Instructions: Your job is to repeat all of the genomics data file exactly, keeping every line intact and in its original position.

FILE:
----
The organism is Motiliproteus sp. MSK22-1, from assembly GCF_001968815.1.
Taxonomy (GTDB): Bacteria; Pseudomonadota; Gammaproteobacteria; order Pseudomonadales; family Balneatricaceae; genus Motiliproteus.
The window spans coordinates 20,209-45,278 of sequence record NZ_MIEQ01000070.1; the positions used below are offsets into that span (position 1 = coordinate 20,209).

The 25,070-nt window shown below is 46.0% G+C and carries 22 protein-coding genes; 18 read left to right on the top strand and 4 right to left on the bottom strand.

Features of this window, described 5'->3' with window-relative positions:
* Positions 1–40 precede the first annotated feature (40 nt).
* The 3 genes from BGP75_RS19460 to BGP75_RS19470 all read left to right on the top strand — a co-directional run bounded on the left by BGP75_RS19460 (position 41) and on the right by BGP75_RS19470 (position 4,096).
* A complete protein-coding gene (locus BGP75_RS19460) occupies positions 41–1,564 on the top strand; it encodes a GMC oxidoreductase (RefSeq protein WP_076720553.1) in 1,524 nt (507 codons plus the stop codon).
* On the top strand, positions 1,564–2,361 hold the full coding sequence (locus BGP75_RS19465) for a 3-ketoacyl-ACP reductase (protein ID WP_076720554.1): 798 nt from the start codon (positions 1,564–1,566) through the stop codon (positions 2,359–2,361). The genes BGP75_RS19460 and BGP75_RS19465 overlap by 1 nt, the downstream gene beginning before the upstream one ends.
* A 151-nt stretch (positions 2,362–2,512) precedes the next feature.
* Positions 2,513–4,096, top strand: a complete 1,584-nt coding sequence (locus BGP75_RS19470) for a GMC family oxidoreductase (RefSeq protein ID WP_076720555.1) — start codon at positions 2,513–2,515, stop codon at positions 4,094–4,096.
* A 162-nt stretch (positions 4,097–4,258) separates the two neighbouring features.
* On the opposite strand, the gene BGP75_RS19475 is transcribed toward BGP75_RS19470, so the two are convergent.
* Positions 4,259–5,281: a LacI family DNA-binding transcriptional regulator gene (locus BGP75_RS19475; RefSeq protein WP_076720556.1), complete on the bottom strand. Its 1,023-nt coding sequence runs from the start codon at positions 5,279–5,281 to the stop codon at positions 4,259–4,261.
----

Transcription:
The organism is Motiliproteus sp. MSK22-1, from assembly GCF_001968815.1.
Taxonomy (GTDB): Bacteria; Pseudomonadota; Gammaproteobacteria; order Pseudomonadales; family Balneatricaceae; genus Motiliproteus.
The window spans coordinates 20,209-45,278 of sequence record NZ_MIEQ01000070.1; the positions used below are offsets into that span (position 1 = coordinate 20,209).

The 25,070-nt window shown below is 46.0% G+C and carries 22 protein-coding genes; 18 read left to right on the top strand and 4 right to left on the bottom strand.

Features of this window, described 5'->3' with window-relative positions:
* Positions 1–40 precede the first annotated feature (40 nt).
* The 3 genes from BGP75_RS19460 to BGP75_RS19470 all read left to right on the top strand — a co-directional run bounded on the left by BGP75_RS19460 (position 41) and on the right by BGP75_RS19470 (position 4,096).
* A complete protein-coding gene (locus BGP75_RS19460) occupies positions 41–1,564 on the top strand; it encodes a GMC oxidoreductase (RefSeq protein WP_076720553.1) in 1,524 nt (507 codons plus the stop codon).
* On the top strand, positions 1,564–2,361 hold the full coding sequence (locus BGP75_RS19465) for a 3-ketoacyl-ACP reductase (protein ID WP_076720554.1): 798 nt from the start codon (positions 1,564–1,566) through the stop codon (positions 2,359–2,361). The genes BGP75_RS19460 and BGP75_RS19465 overlap by 1 nt, the downstream gene beginning before the upstream one ends.
* A 151-nt stretch (positions 2,362–2,512) precedes the next feature.
* Positions 2,513–4,096, top strand: a complete 1,584-nt coding sequence (locus BGP75_RS19470) for a GMC family oxidoreductase (RefSeq protein ID WP_076720555.1) — start codon at positions 2,513–2,515, stop codon at positions 4,094–4,096.
* A 162-nt stretch (positions 4,097–4,258) separates the two neighbouring features.
* On the opposite strand, the gene BGP75_RS19475 is transcribed toward BGP75_RS19470, so the two are convergent.
* Positions 4,259–5,281: a LacI family DNA-binding transcriptional regulator gene (locus BGP75_RS19475; RefSeq protein WP_076720556.1), complete on the bottom strand. Its 1,023-nt coding sequence runs from the start codon at positions 5,279–5,281 to the stop codon at positions 4,259–4,261.